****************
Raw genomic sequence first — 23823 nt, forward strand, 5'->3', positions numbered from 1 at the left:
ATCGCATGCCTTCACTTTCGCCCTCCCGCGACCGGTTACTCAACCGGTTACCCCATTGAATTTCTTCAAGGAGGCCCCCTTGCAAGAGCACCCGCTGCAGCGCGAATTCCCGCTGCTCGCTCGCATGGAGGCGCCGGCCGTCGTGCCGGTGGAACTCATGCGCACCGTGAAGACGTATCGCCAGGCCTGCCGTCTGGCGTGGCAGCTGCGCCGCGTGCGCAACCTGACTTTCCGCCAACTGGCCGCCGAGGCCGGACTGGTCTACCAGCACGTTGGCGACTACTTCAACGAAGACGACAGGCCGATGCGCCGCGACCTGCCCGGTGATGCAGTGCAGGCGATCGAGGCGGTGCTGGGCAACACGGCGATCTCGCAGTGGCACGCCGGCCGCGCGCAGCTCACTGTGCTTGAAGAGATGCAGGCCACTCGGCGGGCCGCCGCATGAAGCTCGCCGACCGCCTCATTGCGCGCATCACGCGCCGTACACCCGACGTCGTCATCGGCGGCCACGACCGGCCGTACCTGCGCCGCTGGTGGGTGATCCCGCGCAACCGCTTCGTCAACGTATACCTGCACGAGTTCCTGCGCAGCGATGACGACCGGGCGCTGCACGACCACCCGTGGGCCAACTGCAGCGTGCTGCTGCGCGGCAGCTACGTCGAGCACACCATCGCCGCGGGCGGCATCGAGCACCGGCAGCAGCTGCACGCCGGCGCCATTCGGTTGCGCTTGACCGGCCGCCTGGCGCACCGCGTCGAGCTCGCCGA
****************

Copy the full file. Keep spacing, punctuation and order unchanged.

Raw genomic sequence first — 23823 nt, forward strand, 5'->3', positions numbered from 1 at the left:
ATCGCATGCCTTCACTTTCGCCCTCCCGCGACCGGTTACTCAACCGGTTACCCCATTGAATTTCTTCAAGGAGGCCCCCTTGCAAGAGCACCCGCTGCAGCGCGAATTCCCGCTGCTCGCTCGCATGGAGGCGCCGGCCGTCGTGCCGGTGGAACTCATGCGCACCGTGAAGACGTATCGCCAGGCCTGCCGTCTGGCGTGGCAGCTGCGCCGCGTGCGCAACCTGACTTTCCGCCAACTGGCCGCCGAGGCCGGACTGGTCTACCAGCACGTTGGCGACTACTTCAACGAAGACGACAGGCCGATGCGCCGCGACCTGCCCGGTGATGCAGTGCAGGCGATCGAGGCGGTGCTGGGCAACACGGCGATCTCGCAGTGGCACGCCGGCCGCGCGCAGCTCACTGTGCTTGAAGAGATGCAGGCCACTCGGCGGGCCGCCGCATGAAGCTCGCCGACCGCCTCATTGCGCGCATCACGCGCCGTACACCCGACGTCGTCATCGGCGGCCACGACCGGCCGTACCTGCGCCGCTGGTGGGTGATCCCGCGCAACCGCTTCGTCAACGTATACCTGCACGAGTTCCTGCGCAGCGATGACGACCGGGCGCTGCACGACCACCCGTGGGCCAACTGCAGCGTGCTGCTGCGCGGCAGCTACGTCGAGCACACCATCGCCGCGGGCGGCATCGAGCACCGGCAGCAGCTGCACGCCGGCGCCATTCGGTTGCGCTTGACCGGCCGCCTGGCGCACCGCGTCGAGCTCGCCGA